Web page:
Chapter 2. Installing and Enabling Cockpit

A primary Cockpit server is the machine that runs a Cockpit service with the user interface. A secondary server is a machine that is administered using Cockpit. It is possible to add one or more secondary hosts to the primary server.

Setting up a primary Cockpit server involves:

  1. Installing the cockpit packages.
  2. Opening the port for Cockpit.
  3. Starting the cockpit service.

After setting up, you can connect to Cockpit in a browser by typing the host name and port of the server. For example, from the primary host you can connect using localhost:9090.

For setting up a primary server on Red Hat Enterprise Linux Atomic Host, see Installing Cockpit on Atomic Host.

2.1. Prerequisites for a Cockpit server

Before setting up Cockpit, ensure that you have:

  1. Installed Red Hat Enterprise Linux. If required, see the Installation Guide.
  2. Enabled networking. If required, see the Networking Guide.
  3. Registered the system and attached subscription. If required, see the Registering the System and Attaching Subscriptions section of the System Administrator’s Guide.

2.2. Setting up the primary Cockpit server

To install and enable Cockpit:

  1. Enable the Extras and Optional repositories:

    # subscription-manager repos --enable=rhel-7-server-extras-rpms
    # subscription-manager repos --enable=rhel-7-server-optional-rpms

    This gives you access to supplementary Cockpit packages such as cockpit-dashboard.

  2. Install the cockpit and cockpit-dashboard packages:

    $ sudo yum install cockpit cockpit-dashboard

    The cockpit-dashboard package provides the "Dashboard" tab in the interface. This package is optional, but is assumed to be installed in this guide.

  3. Allow external connections to port 9090 through the firewall:

    #  firewall-cmd --add-port=9090/tcp
    #  firewall-cmd --permanent --add-port=9090/tcp
  4. Enable and start the cockpit.socket service:

    $ sudo systemctl enable cockpit.socket
    $ sudo systemctl start cockpit.socket
  5. Cockpit is now installed and running.

If you are installing Cockpit on a Red Hat Enterprise Linux Atomic Host system, see Installing Cockpit on Atomic Host.

2.3. Opening the Interface

  1. Open a web browser and enter the server’s IP address with port 9090 in the address bar. If the web browser is on the Cockpit server, open localhost:9090 or hostname:9090.

    Note

    If you use a self-signed certificate, the browser issues a warning. Carefully check the certificate before accepting the warning. Consider using a certificate signed by a certificate authority (CA). For more information on certificates, see the An Overview of Certificates and Security section of the RHEL System Administrator’s Guide.

    If you are sure you want to use self-signed certificates, then add this connection to the security exceptions. Click AdvancedAdd ExceptionConfirm Security Exception. After that, you will see the login screen.

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  2. Log into the Cockpit interface with the same user name and password that you would normally use to log into the system.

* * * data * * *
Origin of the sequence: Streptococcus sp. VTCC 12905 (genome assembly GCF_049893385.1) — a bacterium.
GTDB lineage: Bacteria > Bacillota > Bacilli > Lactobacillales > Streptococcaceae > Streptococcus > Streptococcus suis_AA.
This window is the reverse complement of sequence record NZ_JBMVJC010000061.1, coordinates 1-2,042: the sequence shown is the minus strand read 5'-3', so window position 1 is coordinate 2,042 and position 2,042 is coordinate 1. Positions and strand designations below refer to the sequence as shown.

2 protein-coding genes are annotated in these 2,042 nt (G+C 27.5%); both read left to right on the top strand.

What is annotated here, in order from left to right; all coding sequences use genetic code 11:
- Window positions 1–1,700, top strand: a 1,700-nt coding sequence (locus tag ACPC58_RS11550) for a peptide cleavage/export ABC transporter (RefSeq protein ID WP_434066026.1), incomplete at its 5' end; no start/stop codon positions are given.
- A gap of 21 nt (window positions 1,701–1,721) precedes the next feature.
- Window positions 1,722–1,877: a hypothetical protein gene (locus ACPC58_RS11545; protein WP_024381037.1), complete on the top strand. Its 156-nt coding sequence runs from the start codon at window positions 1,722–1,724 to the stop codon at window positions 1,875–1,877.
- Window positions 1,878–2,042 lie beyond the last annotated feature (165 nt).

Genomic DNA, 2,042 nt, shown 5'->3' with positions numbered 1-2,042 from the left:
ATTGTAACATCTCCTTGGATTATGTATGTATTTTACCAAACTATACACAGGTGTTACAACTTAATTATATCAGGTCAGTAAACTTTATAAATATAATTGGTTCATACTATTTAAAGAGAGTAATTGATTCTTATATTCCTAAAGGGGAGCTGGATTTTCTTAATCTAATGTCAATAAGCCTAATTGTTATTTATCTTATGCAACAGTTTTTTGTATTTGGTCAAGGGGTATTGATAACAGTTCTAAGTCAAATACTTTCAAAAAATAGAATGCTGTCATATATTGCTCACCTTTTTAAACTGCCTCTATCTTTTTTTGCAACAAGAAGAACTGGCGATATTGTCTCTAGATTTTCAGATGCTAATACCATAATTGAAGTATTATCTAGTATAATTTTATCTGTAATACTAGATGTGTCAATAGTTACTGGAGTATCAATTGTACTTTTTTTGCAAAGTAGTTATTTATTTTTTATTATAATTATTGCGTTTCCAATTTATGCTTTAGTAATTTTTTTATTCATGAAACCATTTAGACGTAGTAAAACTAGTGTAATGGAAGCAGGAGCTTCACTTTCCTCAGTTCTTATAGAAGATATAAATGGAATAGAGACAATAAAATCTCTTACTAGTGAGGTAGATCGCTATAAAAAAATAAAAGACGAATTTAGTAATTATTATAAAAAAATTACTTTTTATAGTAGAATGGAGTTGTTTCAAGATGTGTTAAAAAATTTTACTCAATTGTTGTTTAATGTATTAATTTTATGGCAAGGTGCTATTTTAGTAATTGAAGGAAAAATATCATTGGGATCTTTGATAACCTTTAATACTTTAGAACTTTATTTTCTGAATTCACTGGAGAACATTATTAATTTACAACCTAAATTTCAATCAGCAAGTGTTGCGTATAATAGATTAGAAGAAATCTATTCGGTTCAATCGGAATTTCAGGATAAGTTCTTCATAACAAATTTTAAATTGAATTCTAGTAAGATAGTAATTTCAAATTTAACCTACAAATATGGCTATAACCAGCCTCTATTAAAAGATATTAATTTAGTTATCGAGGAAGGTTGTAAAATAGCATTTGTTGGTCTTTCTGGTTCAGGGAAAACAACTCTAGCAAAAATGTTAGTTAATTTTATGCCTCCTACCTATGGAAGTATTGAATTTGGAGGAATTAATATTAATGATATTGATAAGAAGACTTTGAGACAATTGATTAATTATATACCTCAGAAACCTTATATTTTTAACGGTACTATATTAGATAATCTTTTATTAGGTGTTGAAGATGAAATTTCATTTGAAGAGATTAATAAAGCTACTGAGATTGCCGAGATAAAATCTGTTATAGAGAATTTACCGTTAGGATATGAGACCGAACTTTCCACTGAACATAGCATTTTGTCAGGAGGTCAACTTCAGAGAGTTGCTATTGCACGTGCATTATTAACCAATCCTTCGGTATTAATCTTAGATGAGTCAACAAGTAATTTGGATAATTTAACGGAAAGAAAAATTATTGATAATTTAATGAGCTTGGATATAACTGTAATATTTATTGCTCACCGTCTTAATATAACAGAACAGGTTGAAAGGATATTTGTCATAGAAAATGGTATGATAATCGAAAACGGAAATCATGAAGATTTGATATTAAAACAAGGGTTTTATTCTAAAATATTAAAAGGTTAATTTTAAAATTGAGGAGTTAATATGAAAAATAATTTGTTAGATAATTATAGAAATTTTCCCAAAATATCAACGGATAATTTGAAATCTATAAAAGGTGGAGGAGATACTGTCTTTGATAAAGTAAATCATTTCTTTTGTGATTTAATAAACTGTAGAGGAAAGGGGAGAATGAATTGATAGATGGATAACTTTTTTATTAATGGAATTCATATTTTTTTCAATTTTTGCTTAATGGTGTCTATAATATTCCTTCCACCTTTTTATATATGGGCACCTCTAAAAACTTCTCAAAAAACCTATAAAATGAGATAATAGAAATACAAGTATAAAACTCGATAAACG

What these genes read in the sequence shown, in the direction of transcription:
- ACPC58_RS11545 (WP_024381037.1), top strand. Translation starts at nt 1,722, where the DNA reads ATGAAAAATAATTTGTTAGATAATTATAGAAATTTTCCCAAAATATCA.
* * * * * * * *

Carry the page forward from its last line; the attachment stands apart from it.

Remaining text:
2.4. Changing Expired Passwords

Cockpit supports changing expired passwords.

A fresh system installation with an expired password will prompt a password change during the first login. System administrators often use this feature to make sure users change their pre-assigned passwords to a custom password.

When logging in with an expired password, Cockpit prompts you to enter the current password a second time. Enter your current password and click Log In.

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Choose a new password and click Login.

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Note

If you have issues logging in to Cockpit and the prompt for changing the password is not shown, check the /etc/ssh/sshd_config file on the Cockpit Server. Make sure ChallengeResponseAuthentication is set to yes and restart sshd with the systemctl restart sshd command.

2.5. SSH two-factor authentication with Cockpit

Cockpit supports two-factor authentication. If you have protected your SSH server with two-factor authentication, the login screen will prompt you to enter your password and PIN pair.

Setting up SSH for two-factor authentication requires two components:

  1. A company’s authenticator application that provides one-time passwords or PIN numbers. An example application is Google Authenticator, which also has its own Pluggable Authentication Module (PAM).
  2. A server that validates the PINs from a dongle.

These two components are often implemented differently for different companies.

After setting up the authenticator application and the validation server, enable SSH two-factor authentication in Cockpit:

  1. In the /etc/pam.d/sshd file, right after the last auth line, add this line:

    auth       required         <your_PAM_module>

    Substitute <your_PAM_module> with the PAM module used by your application.

  2. In the /etc/ssh/sshd_config file, set ChallengeResponseAuthentication to yes.
  3. Restart the sshd service with the systemctl restart sshd command.

Cockpit will ask for your verification code the next time you log in.